Roy Keane was a proven leader for both club and country, not to mention the Republic of Ireland’s biggest star heading into the 2002 World Cup, yet wouldn’t kick a ball that summer after one of the most remarkable bust-ups in football history.
Mick McCarthy and Roy Keane shared a decorated history that stretches back to their days as Ireland teammates, but their infamous split just days before the 2002 World Cup provided one of the biggest talking points in Irish sport.
Ireland’s combustible captain’s public criticism of his country’s pre-World Cup preparations, not to mention his own manager, would send shockwaves throughout the Emerald Isle and beyond on May 23rd, 2002.
Indeed, his headline-grabbing exit from the squad ahead of the biggest competition in world sport briefly transformed the tiny western Pacific island of Saipan into the most famous place on Earth.
One of the craziest 24 hours in international football began when Keane asked to be left out of the squad for personal reasons, with Colin Healy drafted in before the Manchester United midfielder had a last-minute change of heart and returned to the team.
But this was to be just the precursor of what was to come as Keane then directed his anger at the Football Association of Ireland and the team's World Cup preparations; furious about the 17-hour flight to Saipan for their World Cup training camp as well as the conditions that awaited them on the Pacific island.
Unhappy with everything from the team’s training facilities to their travel arrangements, McCarthy’s tactics and even the team’s diet, it all proved too much for the hot-headed star, who reneged against his manager’s strict media ban to lift the lid to the press.
"It's different if we came here to a top training facility," he told the Irish Times. "The hotel is fine, but we've come here to work. You wonder why players get injured? Well, playing on a surface like that.
"I can't imagine any other country, countries in the world who are far worse off than us, playing on something like that. I don't think it's too much to ask, just for a pitch that's even watered. It's so dangerous. It's rock hard.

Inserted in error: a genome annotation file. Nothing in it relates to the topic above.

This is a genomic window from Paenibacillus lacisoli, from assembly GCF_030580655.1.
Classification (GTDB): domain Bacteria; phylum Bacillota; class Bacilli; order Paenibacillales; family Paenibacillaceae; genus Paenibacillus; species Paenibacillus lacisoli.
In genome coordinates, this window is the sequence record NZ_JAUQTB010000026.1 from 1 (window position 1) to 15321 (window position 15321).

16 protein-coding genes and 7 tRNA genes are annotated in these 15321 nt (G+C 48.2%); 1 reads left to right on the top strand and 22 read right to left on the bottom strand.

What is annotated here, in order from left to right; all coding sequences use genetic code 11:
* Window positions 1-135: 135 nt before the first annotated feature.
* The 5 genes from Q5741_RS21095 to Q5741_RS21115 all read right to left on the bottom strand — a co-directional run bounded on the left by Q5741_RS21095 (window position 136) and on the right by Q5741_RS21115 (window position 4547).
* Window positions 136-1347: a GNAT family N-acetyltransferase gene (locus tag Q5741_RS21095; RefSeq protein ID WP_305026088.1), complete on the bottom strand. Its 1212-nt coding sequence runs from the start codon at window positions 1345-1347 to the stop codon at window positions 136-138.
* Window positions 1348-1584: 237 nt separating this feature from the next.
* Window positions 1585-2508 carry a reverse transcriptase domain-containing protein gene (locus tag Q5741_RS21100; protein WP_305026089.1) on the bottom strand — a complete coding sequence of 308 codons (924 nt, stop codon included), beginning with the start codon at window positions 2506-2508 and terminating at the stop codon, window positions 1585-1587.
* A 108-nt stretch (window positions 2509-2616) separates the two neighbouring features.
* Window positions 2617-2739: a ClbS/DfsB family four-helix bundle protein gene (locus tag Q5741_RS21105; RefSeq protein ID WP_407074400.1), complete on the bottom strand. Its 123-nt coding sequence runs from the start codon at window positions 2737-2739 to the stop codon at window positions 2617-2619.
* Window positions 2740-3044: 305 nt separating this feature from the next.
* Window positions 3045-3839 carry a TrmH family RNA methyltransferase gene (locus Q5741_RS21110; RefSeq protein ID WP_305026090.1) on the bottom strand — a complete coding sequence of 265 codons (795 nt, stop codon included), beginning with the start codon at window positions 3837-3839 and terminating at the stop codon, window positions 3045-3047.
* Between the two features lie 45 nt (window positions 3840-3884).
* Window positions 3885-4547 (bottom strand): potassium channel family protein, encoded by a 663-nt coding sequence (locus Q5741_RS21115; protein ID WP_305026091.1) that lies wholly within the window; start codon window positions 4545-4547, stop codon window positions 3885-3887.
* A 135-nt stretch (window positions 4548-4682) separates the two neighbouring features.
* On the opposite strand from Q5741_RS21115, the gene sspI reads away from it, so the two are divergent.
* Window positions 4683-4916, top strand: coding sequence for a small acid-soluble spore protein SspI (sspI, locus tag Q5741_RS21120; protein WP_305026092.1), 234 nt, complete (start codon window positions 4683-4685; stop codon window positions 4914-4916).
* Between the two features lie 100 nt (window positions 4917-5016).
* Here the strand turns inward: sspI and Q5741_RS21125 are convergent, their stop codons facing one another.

"One or two of the lads have picked up injuries. I'm amazed there hasn't been more but give it time. But you know, we're the Irish team, it's a laugh and a joke. We shouldn't expect too much."
Keane, who had almost single-handedly dragged Ireland to the World Cup finals in Japan and South Korea, having qualified out of a group with Holland and Portugal, had revealed his intention to retire from international football at the end of the tournament, though his actions would mean that decision would ultimately be taken out of his hands.
McCarthy told a press conference the next day he would not tolerate “the level of abuse that was thrown at me.”
Following Keane’s revelations to the papers, McCarthy decided to bring his players together for an evening meeting to air any grievances they may have, prompting the now-infamous showdown which saw Keane embark on a character assassination so brutal, the target of his scorn felt compelled to say he could no longer work with his captain.
“You’re a f***ing w***er. I didn’t rate you as a player, I don’t rate you as a manager and I don’t rate you as a person.,” Keane is alleged to have shouted at McCarthy in front of his stunned teammates.
“You can stick your World Cup up your a**e. I’ve got no respect for you. The only reason I have any dealings with you is that somehow you are the manager of my country! You can stick it up your b*****ks.”
He didn’t stop there, even questioning his gaffer’s on-field ability as well as his right to manage the side having been born in Barnsley, despite representing Ireland as a player.
“You were a bad player anyway,” he’s reported to have said of his boss. “You had a rubbish first touch and you’re a poor manager. The only manager I respect is Sir Alex Ferguson, and you’re English, you’re not even Irish.”
To this day the dispute still rumbles on as to whether Keane walked or he was pushed, though the official line is that McCarthy felt he could not tolerate the level of abuse being directed at him and had no alternative but to send the country's most high profile player home.
Unsurprisingly, the row and subsequent fallout threatened to derail their World Cup and even saw Irish Prime Minister Bertie Ahern launch a bid to resolve the dispute, but the damage was done and Keane headed back to Manchester from Saipan.
To what extent Keane’s premature exit impacted the Irish side’s chances in that World Cup is still debated to this day; with many feeling that it was the country’s best chance of glory since they reached the quarter-finals of the 1990 World Cup.
But despite the fact that their best player was walking his dog in the Cheshire countryside some 6,000 miles away, his former teammates represented their nation with pride as the dust settled on a row that divided the population.
Ireland made it out of the group stages with a win and two draws – finishing second to Germany in Group E – but eventually exited the tournament in the last-16 after they were beaten by Spain on penalties.
However, talk to most people about what they remember of Ireland in the 2002 World Cup and it won’t be long before the name of Roy Keane, who played no part in the action that summer, will be mentioned.